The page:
The merchants and property owners of the Skyland Shopping Center and a representative of the Institute for Justice gathered inside Blimpie’s restaurant yesterday to fight anew the eminent domain abuses of the mayor, the D.C. Council and the National Capital Revitalization Corp.
Rob Wiles, a coordinator with the institute, told the aggrieved parties that his group is with them.
“We are on your side,” he said. “There are lots of people in D.C. who would be appalled by the city’s actions if they knew what was happening around here.”
What is happening on the 16.5-acre site that rests along Alabama Avenue and Good Hope and Naylor roads in Southeast is a threat to the welfare of many of the proprietors, regardless of how city officials try to hide their land grab in obtuse language.
Verna Fields, who owns Fields’ Records and the Alexis Hair Gallery, looked at the anxious faces around her and shook her head.
“I think it is absolutely very wrong what the city is trying to do,” she said. “They are taking away our private property and giving it away to another private owner. How can that be right?”
The 60-year-old shopping center has been fully leased the past five years and serves a forgotten element of the city. It provides a much-needed function that would go unmet by a big-box retailer, such as Target, assuming that the city would be able to secure a store of that quality without sweetening the deal considerably.
Helen Higginbotham, a member of the powerful Hillcrest Civic Association who lives in the middle-class community that abuts the shopping center, has taken up the cause of the merchants.
That makes her a turncoat with the Hillcrest activists who have been imploring council members Kevin P. Chavous and Harold Brazil to raze the shopping center.
“There is nothing wrong with beautifying the neighborhood,” Miss Higginbotham said. “My problem is how the city has been going about it. The city is attempting to destroy people’s lives, and that is just not right.”
The merchants and property owners have pleaded with the NCRC officials and council members to work with them and formulate a redevelopment plan that would serve them, the community and the city. All they have received in return is silence and a notice stating that their days are possibly dwindling to a precious few.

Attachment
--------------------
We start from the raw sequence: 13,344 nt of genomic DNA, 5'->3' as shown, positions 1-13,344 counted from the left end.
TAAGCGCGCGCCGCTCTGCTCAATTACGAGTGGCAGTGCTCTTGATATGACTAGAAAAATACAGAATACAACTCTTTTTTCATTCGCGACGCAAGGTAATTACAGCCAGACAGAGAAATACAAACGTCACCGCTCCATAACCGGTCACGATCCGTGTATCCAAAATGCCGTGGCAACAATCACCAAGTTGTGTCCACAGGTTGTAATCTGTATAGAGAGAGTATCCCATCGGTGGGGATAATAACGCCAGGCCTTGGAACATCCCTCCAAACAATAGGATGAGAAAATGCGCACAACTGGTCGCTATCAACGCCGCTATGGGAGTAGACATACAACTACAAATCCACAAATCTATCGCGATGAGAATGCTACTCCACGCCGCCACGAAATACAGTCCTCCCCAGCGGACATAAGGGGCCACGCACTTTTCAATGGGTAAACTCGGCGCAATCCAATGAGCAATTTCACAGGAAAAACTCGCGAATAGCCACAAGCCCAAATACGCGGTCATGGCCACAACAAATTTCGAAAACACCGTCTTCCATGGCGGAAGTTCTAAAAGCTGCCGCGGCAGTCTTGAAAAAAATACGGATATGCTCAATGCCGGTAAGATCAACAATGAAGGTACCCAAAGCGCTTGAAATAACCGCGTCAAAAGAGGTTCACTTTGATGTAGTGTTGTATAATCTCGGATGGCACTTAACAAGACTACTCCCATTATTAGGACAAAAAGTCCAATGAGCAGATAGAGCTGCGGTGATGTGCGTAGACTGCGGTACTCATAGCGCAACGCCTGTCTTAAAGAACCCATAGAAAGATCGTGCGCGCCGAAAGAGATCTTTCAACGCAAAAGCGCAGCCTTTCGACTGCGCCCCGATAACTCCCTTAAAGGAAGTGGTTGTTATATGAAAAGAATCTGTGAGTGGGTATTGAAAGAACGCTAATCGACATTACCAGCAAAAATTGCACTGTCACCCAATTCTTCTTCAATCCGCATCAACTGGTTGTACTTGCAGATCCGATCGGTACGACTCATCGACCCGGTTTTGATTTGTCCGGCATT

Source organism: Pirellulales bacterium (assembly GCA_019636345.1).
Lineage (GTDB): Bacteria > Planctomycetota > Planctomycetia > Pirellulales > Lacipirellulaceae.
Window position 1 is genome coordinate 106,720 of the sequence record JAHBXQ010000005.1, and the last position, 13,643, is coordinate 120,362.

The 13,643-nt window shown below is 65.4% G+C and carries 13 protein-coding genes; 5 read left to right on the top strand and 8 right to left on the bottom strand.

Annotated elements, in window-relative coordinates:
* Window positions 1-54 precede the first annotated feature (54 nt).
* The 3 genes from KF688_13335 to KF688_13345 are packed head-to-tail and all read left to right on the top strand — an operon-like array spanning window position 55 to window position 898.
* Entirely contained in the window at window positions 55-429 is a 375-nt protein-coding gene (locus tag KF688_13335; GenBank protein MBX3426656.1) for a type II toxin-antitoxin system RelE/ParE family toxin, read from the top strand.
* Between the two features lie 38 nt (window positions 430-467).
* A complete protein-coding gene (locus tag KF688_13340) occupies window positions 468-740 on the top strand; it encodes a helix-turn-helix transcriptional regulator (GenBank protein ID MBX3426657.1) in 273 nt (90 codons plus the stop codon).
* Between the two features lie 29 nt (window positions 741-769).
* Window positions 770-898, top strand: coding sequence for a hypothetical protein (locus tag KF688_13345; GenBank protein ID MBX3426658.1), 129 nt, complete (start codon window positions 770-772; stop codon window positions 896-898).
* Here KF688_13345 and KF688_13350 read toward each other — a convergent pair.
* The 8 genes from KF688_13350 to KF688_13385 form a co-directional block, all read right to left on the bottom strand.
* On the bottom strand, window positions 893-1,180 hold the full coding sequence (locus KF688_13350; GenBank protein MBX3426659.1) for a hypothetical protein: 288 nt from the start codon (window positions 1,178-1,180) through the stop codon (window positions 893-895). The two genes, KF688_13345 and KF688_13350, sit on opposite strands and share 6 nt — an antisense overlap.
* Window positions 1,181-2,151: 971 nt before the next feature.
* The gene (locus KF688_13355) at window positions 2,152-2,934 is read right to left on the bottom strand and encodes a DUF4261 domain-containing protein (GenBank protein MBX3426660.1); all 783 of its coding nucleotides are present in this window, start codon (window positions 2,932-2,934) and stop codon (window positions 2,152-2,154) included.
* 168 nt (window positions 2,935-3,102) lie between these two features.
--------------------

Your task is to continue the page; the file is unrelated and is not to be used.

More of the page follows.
Rose Rumber, the proprietor of Skyland Liquors, is consumed with the uncertainty that has joined her life. She and her husband, Joseph, stand to lose their home on Minnesota Avenue SE if the city has its way. She was encouraged by the show of force.
“I really feel lifted up,” she said after the meeting. “We are gathering in strength. It is not going to happen overnight, but we are going to fight this, and we are going to win. I feel good about this.”
Mr. Wiles was there to say the same, sounding a hopeful refrain. “Just as often as you win these battles in a court of law, you can win them in the court of public opinion,” he said.
David Burka, a property manager, has secured 1,500 signatures on a petition against the city’s estimated $31.5 million project.
The estimate, according to the various lawyers who have been retained by the merchants and property owners, is hopelessly outdated in this bullish real estate market.
Mr. Wiles passed out posters and stickers to the merchants and property owners. Their message will be deployed in storefronts in Skyland and is defiant enough: “Eminent Domain Abuse.” A red line cuts through the three words.
Sam Franco, who owns Discount Mart in the old Naylor Theater, was there to fight, as were Pete DeSilva, Carolyn Alper, Mary Greene, Marion Fletcher and so many others.
They are galvanizing to beat back the bureaucratic beast.
They do not want to leave their businesses and properties, and, if you must know, they resent with all their might that their “dreams” are somehow a blight on the city.